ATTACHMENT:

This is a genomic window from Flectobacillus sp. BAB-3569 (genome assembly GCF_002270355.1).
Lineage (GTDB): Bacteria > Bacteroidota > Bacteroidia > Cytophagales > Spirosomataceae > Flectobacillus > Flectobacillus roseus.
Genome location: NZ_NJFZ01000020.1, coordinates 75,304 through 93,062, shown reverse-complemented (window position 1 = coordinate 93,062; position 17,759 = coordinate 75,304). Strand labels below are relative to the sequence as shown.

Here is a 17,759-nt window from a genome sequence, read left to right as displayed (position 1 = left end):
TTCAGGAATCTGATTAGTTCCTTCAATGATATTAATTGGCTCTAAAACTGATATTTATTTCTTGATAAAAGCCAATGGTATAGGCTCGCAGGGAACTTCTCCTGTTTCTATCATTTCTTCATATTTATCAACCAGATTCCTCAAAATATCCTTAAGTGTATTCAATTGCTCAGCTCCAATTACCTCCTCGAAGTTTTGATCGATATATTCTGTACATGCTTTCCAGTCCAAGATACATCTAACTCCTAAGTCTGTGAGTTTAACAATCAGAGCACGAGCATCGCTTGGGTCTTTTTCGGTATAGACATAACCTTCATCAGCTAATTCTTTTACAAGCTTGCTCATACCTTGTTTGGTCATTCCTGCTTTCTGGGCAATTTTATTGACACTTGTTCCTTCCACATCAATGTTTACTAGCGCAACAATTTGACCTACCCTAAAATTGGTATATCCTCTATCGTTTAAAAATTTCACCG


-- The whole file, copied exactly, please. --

This is a genomic window from Flectobacillus sp. BAB-3569 (genome assembly GCF_002270355.1).
Lineage (GTDB): Bacteria > Bacteroidota > Bacteroidia > Cytophagales > Spirosomataceae > Flectobacillus > Flectobacillus roseus.
Genome location: NZ_NJFZ01000020.1, coordinates 75,304 through 93,062, shown reverse-complemented (window position 1 = coordinate 93,062; position 17,759 = coordinate 75,304). Strand labels below are relative to the sequence as shown.

Here is a 17,759-nt window from a genome sequence, read left to right as displayed (position 1 = left end):
TTCAGGAATCTGATTAGTTCCTTCAATGATATTAATTGGCTCTAAAACTGATATTTATTTCTTGATAAAAGCCAATGGTATAGGCTCGCAGGGAACTTCTCCTGTTTCTATCATTTCTTCATATTTATCAACCAGATTCCTCAAAATATCCTTAAGTGTATTCAATTGCTCAGCTCCAATTACCTCCTCGAAGTTTTGATCGATATATTCTGTACATGCTTTCCAGTCCAAGATACATCTAACTCCTAAGTCTGTGAGTTTAACAATCAGAGCACGAGCATCGCTTGGGTCTTTTTCGGTATAGACATAACCTTCATCAGCTAATTCTTTTACAAGCTTGCTCATACCTTGTTTGGTCATTCCTGCTTTCTGGGCAATTTTATTGACACTTGTTCCTTCCACATCAATGTTTACTAGCGCAACAATTTGACCTACCCTAAAATTGGTATATCCTCTATCGTTTAAAAATTTCACCG